Who would have thought that Apple’s iPhone charger has just as much sophistication and ingenuity put into it as the iPhone. Wait, who am I kidding this is Apple we’re talking about. But the technology packed inside this small cubed charging block is simply astonishing…
Many fuss about Apple’s high priced gadgets but in all honestly they really do “just work.” Every piece of technology Apple designs is built to achieve maximum performance at all times and the genius behind the technology is Apple’s care for quality. Apple sure didn’t skip their foundation when they designed the iPhone’s charger.
Ken Shirriff recently took the time to discover the inner-guts of an iPhone charger. While the technology behind his discovery isn’t the least bit surprising, it’s interested to see what makes this smart little charger tick.
As you can see in the stripped down picture above, the iPhone charger has quite a few different components packed in to what you’d think should be much simpler. The fact is, all these components play a crucial part in how your iPhone gets charged.
Ken Shirriff goes on to explain the intrinsic puzzle pieces behind Apple’s design:
The input AC is filtered thorugh a tiny ferrite ring on the plastic case (see photo below). The diode bridge output is filtered by two large capacitors and an inductor. Two other R-C snubbers filter the diode bridge, which I’ve only seen elsewhere in audio power supplies to prevent 60Hz hum;perhaps this enhances the iTunes listening experience. Other chargers I disassembled don’t use a ferrite ring and usually only a single filter capacitor. The primary circuit board has a grounded metal shield over the high-frequency components (see photo), which I haven’t seen elsewhere. The transformer includes a shield winding to absorb EMI. The output circuit uses three capacitors including two relatively expensive tantalum ones and an inductor for filtering, when many supplies just use one capacitor. The Y capacitor is usually omitted from other designs. The resonant clamp circuit is highly innovative.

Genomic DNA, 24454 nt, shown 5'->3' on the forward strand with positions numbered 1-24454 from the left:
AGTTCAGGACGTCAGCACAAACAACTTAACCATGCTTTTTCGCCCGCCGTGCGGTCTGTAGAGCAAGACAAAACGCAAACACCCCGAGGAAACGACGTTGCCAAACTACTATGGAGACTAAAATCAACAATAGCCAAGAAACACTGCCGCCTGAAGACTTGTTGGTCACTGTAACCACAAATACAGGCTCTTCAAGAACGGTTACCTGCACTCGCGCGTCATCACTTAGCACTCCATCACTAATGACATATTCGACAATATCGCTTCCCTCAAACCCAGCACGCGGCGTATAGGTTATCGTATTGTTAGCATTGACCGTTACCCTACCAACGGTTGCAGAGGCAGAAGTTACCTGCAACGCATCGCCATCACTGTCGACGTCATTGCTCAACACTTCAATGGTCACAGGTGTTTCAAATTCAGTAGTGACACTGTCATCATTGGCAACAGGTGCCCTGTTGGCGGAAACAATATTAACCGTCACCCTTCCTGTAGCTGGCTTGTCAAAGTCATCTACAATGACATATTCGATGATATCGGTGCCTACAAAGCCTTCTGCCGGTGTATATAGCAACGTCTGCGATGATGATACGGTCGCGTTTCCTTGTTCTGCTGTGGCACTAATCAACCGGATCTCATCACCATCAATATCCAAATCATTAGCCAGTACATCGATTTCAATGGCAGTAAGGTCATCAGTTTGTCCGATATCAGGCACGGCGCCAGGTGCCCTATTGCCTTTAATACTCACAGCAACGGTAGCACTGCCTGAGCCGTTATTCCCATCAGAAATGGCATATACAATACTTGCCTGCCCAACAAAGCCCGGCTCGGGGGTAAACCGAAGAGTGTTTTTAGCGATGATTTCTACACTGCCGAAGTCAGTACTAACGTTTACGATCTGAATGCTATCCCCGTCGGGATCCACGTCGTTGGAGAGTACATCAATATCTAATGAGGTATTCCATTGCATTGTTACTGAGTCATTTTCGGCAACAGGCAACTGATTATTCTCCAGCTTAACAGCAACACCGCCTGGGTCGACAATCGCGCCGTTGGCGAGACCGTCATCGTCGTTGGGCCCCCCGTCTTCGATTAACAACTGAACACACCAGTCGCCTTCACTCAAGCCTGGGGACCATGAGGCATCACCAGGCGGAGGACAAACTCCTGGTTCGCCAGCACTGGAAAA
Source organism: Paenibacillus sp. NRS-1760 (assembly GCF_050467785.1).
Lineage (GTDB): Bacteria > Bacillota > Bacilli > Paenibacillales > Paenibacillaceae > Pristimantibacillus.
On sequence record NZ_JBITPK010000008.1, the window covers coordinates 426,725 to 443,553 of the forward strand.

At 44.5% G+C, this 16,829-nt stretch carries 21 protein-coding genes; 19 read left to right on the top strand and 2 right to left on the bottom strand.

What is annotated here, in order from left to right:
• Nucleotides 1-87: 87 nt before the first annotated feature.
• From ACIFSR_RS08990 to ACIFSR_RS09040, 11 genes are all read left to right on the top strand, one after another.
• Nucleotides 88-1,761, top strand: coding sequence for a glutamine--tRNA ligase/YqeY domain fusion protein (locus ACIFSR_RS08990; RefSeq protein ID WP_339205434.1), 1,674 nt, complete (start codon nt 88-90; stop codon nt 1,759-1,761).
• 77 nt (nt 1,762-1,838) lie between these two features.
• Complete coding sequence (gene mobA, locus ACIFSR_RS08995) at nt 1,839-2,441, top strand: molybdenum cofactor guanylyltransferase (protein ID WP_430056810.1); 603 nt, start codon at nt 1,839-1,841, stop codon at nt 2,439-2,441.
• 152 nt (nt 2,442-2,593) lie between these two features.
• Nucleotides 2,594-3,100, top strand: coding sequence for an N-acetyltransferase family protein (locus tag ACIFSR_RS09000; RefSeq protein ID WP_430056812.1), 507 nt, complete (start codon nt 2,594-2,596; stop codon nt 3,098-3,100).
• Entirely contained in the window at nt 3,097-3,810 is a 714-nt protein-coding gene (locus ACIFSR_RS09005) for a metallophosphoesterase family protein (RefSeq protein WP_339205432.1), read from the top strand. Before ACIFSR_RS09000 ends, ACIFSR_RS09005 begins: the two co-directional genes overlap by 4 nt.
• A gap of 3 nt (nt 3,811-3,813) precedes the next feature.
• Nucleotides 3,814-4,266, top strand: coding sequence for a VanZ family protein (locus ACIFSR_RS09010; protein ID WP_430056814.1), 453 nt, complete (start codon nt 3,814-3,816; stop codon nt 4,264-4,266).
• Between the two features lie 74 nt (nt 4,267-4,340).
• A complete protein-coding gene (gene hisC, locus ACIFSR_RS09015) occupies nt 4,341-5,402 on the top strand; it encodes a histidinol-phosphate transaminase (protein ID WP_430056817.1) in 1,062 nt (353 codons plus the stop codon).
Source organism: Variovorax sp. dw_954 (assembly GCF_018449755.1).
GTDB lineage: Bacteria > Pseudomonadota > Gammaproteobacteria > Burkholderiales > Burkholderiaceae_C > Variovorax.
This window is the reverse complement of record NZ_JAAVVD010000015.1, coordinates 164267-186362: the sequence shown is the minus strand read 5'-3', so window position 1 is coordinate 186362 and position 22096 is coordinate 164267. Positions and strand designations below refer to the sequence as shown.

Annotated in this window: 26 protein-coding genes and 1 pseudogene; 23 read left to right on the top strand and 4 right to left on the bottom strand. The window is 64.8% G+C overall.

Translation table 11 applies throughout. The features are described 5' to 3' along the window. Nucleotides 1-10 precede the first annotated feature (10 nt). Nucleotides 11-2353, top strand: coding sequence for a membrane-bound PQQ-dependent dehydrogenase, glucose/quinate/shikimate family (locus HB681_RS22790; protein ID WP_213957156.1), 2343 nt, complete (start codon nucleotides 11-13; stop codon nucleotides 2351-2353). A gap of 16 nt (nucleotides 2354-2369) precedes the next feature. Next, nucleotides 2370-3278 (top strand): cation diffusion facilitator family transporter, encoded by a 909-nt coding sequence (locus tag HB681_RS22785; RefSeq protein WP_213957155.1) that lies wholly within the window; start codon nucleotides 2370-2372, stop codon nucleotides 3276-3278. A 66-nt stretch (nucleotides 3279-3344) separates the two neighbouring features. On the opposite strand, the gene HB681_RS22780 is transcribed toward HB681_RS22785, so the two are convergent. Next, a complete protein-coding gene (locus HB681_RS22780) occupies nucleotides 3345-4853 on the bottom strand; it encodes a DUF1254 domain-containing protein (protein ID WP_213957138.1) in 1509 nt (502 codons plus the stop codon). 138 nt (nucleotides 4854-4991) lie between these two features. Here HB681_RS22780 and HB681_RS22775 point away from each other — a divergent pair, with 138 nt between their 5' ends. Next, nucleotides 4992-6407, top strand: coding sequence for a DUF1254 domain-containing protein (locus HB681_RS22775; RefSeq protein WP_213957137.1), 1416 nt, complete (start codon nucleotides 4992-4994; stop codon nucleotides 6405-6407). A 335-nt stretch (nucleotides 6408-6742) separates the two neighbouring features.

Still with me? Such a lengthy explanation for a charger. Something that you’d probably expect a “this is where you plug in your cable, and this is what supplies the power,” type of answer right??
That’s not all my friends…
Ken show us exactly how small these components are:
Looking at these pictures, it’s easy to lose track of how very small these components are, and how the charger crams all this complexity into one inch. The following slightly magnified picture shows a quarter, a grain of rice, and a mustard seed to give a size comparison.
Shocking right? Apple crams as much as they possible can into a small object to make a device perform efficiently and safely. Sound about right. Cheers to Ken for wasting a $29 iPhone charger just for discovery!
In conslusion to his findings:
Apple’s power adapter is clearly a high-quality power supply designed to produce carefully filtered power. Apple has obviously gone to extra effort to reduce EMI interference, probably to keep the charger from interfering with the touchscreen. When I opened the charger up, I expected to find a standard design, but I’ve compared the charger to the Samsung charger and several other high-quality industry designs, and Apple goes beyond these designs in several ways…
Apple’s design provides extra safety in a few ways… the super-strong AC prongs, and the complex over-temperature / over-voltage shutdown circuit. Apple’s isolation distance between primary and secondary appears to go beyond the regulations…
Apple’s iPhone charger crams a lot of technology into a small space. Apple went to extra effort to provide higher quality and safety than other name-brand chargers, but this quality comes at a high cost.
Oh and that Samsung charger he talks about, yea total ripoff. Hey Samsung maybe you should check yourself before you go making all these patent accusations in court… Yes They are really THAT identical. The only difference is Apple’s packs in much more tech, and is a bit more expensive.
Apple has clearly done their homework in just about every field of technology they tackle. It feels nice being a fanboy of a company that prides itself in quality and ingenuity.
Are you surprised by Ken’s disovery?